Wednesday, 16 August 2017

Album Review: Reservoirs by Myelin (by Emma Prew)


Myelin are a four-piece from London, fronted by ex-Apologies, I Have None guitarist and vocalist, Dan Bond. On the 4th of August they released their first EP, titled Reservoirs, on Uncle M Records which features 5 brand new tracks. If I had to label Myelin’s music with a particular genre I would edge towards post-punk over poppier punk. I was a big fan of ‘Dan’s songs’ on Apologies’ early releases and therefore keen to hear how his music had progressed with Myelin’s debut EP.


Reservoirs opens with the not so cheerily titled Die. Before I go any further – or before you read any further – I should probably point out that if cheery, happy-go-lucky songs are what you’re looking for then Myelin probably aren’t for you. Die starts slowly and quietly with gentle, sombre guitar and Dan’s restrained vocals. However there is a great sense of building as the song progresses towards the chorus. This building continues through the second verse and things really kick off in the second chorus, as Dan screams ‘Some things were born to die…’ A particular lyric that stood out to me was ‘I thought I was nothing without resilience, well I am nothing now.’ as it seems to be a nod towards the AIHN song Foundations which uses a similar phrase. The second song, Fifteen, has more of a melodic feel to it from the start with more intricate guitar playing. Fifteen is a song about reflecting on feelings you had when you, and those around you, were younger as well as dealing mental health issues as an adult. The lyrics are pretty direct and hard hitting – ‘Now we're both looking at the other like "I am done with this, I am done with you, you'll never be happy" and we're both thinking "I don't feel anything about anything, I don't know what's wrong with me.”’ This song could have easily finished after 3 minutes and been good but it doesn’t. There is what feels like a short musical interlude in the middle of this track before the lines ‘Is it all in my head? Because I can't tell. Is it all in my head? Because I can't fucking tell anymore.’ are repeated over and over. This makes Fifteen more than just good. I imagine this will be equal parts amazing and emotional to watch played live.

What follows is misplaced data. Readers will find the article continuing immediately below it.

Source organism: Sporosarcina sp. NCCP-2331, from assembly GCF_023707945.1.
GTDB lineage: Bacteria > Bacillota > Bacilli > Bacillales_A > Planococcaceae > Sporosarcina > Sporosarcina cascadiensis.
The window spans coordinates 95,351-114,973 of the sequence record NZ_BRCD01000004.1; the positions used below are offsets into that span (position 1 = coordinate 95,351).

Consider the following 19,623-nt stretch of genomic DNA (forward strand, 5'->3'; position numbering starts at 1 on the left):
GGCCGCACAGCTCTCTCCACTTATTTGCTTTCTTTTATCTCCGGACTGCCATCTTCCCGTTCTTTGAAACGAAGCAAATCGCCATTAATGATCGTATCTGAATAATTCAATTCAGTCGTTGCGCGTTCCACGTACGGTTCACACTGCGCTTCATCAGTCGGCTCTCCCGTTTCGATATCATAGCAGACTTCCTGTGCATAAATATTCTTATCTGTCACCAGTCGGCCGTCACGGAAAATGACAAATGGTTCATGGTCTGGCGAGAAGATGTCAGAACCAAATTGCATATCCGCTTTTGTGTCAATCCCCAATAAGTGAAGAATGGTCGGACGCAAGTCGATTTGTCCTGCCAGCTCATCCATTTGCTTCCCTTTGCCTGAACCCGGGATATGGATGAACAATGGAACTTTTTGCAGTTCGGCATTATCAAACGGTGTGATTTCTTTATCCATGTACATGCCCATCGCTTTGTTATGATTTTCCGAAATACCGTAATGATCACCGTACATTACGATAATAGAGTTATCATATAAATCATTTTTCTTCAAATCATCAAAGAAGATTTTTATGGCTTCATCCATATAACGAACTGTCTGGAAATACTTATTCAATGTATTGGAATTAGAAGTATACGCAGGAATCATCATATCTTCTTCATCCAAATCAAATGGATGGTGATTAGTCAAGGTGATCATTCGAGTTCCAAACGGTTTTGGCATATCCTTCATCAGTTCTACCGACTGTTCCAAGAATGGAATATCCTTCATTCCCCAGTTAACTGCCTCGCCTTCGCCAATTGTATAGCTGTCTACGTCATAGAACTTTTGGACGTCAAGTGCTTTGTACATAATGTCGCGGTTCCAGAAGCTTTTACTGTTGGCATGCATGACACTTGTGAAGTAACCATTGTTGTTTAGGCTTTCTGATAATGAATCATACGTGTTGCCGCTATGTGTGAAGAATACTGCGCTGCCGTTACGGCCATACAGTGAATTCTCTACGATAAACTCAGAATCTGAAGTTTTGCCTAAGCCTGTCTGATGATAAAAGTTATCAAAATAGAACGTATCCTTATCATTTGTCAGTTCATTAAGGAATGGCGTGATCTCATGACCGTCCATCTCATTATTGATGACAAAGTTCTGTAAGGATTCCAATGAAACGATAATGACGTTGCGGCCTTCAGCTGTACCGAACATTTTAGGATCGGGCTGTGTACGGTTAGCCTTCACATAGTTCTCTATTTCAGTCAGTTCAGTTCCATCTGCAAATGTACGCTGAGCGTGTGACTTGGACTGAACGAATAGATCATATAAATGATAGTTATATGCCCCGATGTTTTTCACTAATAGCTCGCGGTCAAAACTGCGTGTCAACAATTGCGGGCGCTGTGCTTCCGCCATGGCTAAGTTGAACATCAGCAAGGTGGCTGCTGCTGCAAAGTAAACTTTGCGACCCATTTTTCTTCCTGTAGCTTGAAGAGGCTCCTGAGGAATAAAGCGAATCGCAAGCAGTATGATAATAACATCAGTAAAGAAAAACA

The pace picks up a little for Gaps with another melodic guitar introduction. At first glance, or listen I suppose, this song sounds like another downcast tune but I think that that’s not necessarily all there is to it. Gaps is about having someone that you love more than anything, despite how much of a struggle it is and despite how difficult it might feel sometimes. Even though there are ‘gaps’ in a person’s personality or a relationships compatibility, that’s okay because there’s no such thing as perfect. ‘It's complicated but I love you, every part that's still intact and the devil in your gaps.’ Horror is the penultimate track on Reservoirs and it is a powerful and honest song about dealing with anxiety. I imagine that writing this song was a form of release from all of these negative feelings that you can have when dealing with any sort of mental health problem. It is easy to nod your head along to this song with its rhythmic guitars and pounding drums and get lost in the music but I think you’ve really got to listen closely to the lyrics (or read them on Bandcamp, as I’ve done!) to fully connect with this song. The last line of the song is one that fully deserves to be spread far and wide – ‘Sometimes to get better you've got to get worse first.’. The last song, Cave, begins with a fair amount of reverb, giving the song an echoey and dream-like feel. This song closes the EP in much of the same vein as that which came before it. But that’s not to say that it sounds exactly the same as the previous four tracks. It certainly sounds like an album or set closer for one thing. Cave also helps to bring Reservoirs full circle, using the line ‘We are caged animals down here, waiting to die.’ to link up with the first song on the EP. 

Reservoirs is a pretty heavy going EP emotionally, and musically as well in parts, but that does not mean that it does not deserve your attention. On the contrary it is songs that deal with these difficult sort of subjects that need to be heard more so than songs about drinking or partying or whatever, especially when so many people struggle with mental illness. Myelin deserve yours ears.

You can download and stream Reservoirs on Bandcamp and find Myelin on Facebook. Facebook is also where you’ll find details of the EP release show happening in London on 17th of August, featuring full band Sam Russo as well. What a treat!

This review was written by Emma Prew.